In assessing William Bury’s connection to the Jack the Ripper murders, some Ripperologists have expressed the reservation that they believe that Scotland Yard must have investigated Bury and cleared him. Let’s take a quick look at the facts that pertain to this issue.
There are no extant police records which indicate that Scotland Yard either investigated William Bury for the Jack the Ripper murders or that it cleared him. The closest that we can come to such records are the statements that Inspector Frederick Abberline took from some of Bury’s contacts in London in the week following Bury’s arrest, as part of his investigation of Bury for his wife’s murder. These statements do not show that Scotland Yard was investigating William Bury for the Jack the Ripper murders. For example, at Bury’s trial, his former employer, James Martin, testified about two violent incidents involving Bury in Whitechapel. In the statement that Abberline took from Martin, however, four days after Bury’s arrest, the word “Whitechapel” does not appear, which suggests that Abberline did not ask Martin if Bury was in the habit of visiting the area. This, obviously, would have been a very basic question to ask if Abberline had indeed been investigating Bury for the Ripper murders.
If Scotland Yard had wanted to conduct a serious investigation of Bury for the Ripper murders, it would have been essential to launch that investigation without delay, as it would have been important to send one or more of the medical men who had worked on the Ripper case up to Dundee to examine Ellen Bury’s body before it was buried. Her mutilations were roughly similar in extent to those of the Ripper victim, Mary Ann Nichols, and such an examination was warranted. However, there is no information from any of the newspaper coverage of the Ellen Bury murder, or from any other source, which indicates that Scotland Yard bothered to take even this very basic step. The limited statements that Abberline took from Bury’s contacts in London, and the apparent refusal to send any of the Ripper medical men to Dundee, together suggest negligence on the part of Scotland Yard, as, according to the Dundee Advertiser, the Dundee police had given Scotland Yard the “full particulars” of the Ellen Bury murder immediately following Bury’s arrest (1). The Advertiser reported that officials at Scotland Yard “were somewhat slow to move in the matter” (2) of investigating Bury when the only competent response would have been a speedy one. An Irish newspaper did claim that “Some of the officers who had charge of the Whitechapel investigation” went to Dundee shortly after Bury’s arrest (3), but such a visit was not mentioned in the Dundee newspapers, which provided extensive coverage of the case.
There were no public statements by any police officials involved in the Ripper investigation which indicated that Scotland Yard either investigated William Bury for the Jack the Ripper murders or that it cleared him. Robert Anderson came to believe that Jack the Ripper was a Jew. Donald Swanson may have agreed with him. Frederick Abberline spoke with enthusiasm about the possibility that George Chapman was responsible for the murders. Henry Moore, who succeeded Abberline on the Ripper case, did not favor any suspect. Melville Macnaghten thought that Montague John Druitt was the best suspect. While it’s clear that these important police officials did not believe that William Bury was responsible for the Jack the Ripper murders, it is also true that none of them ever indicated that they had been able to clear or exonerate him. That they did not believe that Bury was responsible for the murders lacks weight when Scotland Yard did not apparently conduct a thorough investigation of him. In addition to apparently failing to send Ripper medical men to Dundee, there is nothing in the newspaper coverage of Bury which suggests that Scotland Yard bothered to take other basic and important steps, such as placing Bury in an identification parade before the witnesses in the case, or showing the women’s trinkets “of very inferior metal” in Bury’s trunk to the people who knew the victims.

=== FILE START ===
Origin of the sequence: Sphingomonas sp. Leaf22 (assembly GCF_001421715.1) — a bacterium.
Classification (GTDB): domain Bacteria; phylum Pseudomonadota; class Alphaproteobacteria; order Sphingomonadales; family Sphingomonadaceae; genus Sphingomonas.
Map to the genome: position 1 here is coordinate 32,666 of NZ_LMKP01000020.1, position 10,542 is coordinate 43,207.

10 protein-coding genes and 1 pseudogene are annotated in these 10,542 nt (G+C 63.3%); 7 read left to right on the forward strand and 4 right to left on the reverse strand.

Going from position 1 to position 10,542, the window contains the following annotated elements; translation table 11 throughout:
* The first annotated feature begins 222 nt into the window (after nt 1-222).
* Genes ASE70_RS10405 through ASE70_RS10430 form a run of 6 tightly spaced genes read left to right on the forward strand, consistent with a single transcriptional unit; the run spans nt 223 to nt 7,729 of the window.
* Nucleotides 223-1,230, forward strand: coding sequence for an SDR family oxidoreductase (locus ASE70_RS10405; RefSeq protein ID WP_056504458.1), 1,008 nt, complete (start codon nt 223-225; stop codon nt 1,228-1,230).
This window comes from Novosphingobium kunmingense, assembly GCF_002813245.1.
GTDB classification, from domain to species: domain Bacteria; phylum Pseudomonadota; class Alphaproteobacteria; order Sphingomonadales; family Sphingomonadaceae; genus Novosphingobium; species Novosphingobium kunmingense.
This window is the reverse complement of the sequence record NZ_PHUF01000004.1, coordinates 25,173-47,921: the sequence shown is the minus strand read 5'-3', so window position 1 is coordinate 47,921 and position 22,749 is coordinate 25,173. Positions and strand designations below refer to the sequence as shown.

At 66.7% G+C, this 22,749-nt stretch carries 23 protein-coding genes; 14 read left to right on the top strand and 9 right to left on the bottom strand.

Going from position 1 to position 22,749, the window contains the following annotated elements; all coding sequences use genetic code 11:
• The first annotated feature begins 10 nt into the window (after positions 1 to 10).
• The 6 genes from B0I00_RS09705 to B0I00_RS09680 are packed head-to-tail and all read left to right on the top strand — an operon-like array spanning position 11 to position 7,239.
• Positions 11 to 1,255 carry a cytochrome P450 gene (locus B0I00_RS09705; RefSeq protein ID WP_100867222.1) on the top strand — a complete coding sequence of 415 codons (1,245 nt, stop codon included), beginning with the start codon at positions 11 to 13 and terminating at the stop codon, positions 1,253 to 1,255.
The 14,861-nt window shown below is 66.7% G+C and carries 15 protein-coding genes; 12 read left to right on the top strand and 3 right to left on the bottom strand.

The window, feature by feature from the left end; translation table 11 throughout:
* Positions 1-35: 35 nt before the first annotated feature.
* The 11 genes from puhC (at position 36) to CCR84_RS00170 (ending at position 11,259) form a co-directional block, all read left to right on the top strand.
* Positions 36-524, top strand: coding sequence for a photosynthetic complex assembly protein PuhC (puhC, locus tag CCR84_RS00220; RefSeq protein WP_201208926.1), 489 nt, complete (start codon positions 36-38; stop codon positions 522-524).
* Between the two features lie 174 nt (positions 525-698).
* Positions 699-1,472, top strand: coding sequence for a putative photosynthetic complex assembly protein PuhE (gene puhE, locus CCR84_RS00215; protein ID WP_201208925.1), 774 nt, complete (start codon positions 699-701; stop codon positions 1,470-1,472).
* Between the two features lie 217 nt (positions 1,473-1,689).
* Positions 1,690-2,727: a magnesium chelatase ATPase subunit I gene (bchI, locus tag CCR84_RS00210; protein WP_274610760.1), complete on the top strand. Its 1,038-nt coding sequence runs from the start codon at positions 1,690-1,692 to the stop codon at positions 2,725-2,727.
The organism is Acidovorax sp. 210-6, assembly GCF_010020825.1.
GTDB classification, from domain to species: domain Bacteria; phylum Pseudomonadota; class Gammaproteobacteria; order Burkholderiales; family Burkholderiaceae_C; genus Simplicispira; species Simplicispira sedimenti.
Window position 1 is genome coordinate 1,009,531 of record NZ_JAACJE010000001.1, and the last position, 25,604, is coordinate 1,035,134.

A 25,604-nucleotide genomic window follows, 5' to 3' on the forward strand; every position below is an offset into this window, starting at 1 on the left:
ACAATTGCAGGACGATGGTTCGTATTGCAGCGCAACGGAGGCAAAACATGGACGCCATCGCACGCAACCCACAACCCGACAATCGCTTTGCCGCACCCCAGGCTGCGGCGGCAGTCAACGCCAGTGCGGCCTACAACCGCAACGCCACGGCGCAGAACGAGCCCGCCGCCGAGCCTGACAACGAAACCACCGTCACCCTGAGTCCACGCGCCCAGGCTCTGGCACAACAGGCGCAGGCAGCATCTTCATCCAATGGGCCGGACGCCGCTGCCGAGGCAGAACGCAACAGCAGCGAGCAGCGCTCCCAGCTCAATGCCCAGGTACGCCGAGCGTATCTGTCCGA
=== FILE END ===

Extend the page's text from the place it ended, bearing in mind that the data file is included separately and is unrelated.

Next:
Some newspaper reports indicated that Scotland Yard investigated Bury for the Jack the Ripper murders and developed the belief that he was not responsible for the murders, but these reports did not indicate that Bury had been cleared. One report, published shortly after Bury’s arrest, stated that “The London authorities are not inclined to believe that prisoner was connected with any of the recent atrocities in Whitechapel, as he was well known in the locality, and had never been seen out at any untimely hours” (4). Such a finding, of course, would hardly have cleared Bury (about the Ripper case, Henry Moore would later remark, “It was almost impossible to get anything like a trustworthy statement” from the people who spoke to the police (5)). Indeed, subsequent to this Scotland Yard was apparently still investigating Bury, as the Dundee Advertiser reported that the Yard’s investigations “would be continued” (6) and the Evening Telegraph reported that it was “still making inquiries as to his life in London immediately preceding his departure for Dundee” (7). The Dundee Courier ran a story in which a major Scotland Yard official claimed that Bury had confessed to the Ripper murders shortly after his arrest, but that his confession had been discounted for not being sufficiently detailed (8), but this isn’t a believable account, as Bury did not confess to murdering his wife, Ellen, until a few days prior to his execution, and if he had confessed to the Ripper murders immediately following his arrest, then surely he would have confessed to Ellen’s murder at that time as well (the reverse does not hold true, as one can easily imagine a man being willing to confess to killing his wife in a drunken row without also wanting to confess to being one of the greatest monsters in British history). Without providing details, the Dundee Advertiser did indicate in April 1889 that Scotland Yard came to believe that Bury was not responsible for the murders (9), but believing that he was not responsible for them and clearing him are obviously two separate things, and neither the Advertiser nor any other newspaper ever reported that Bury had been cleared.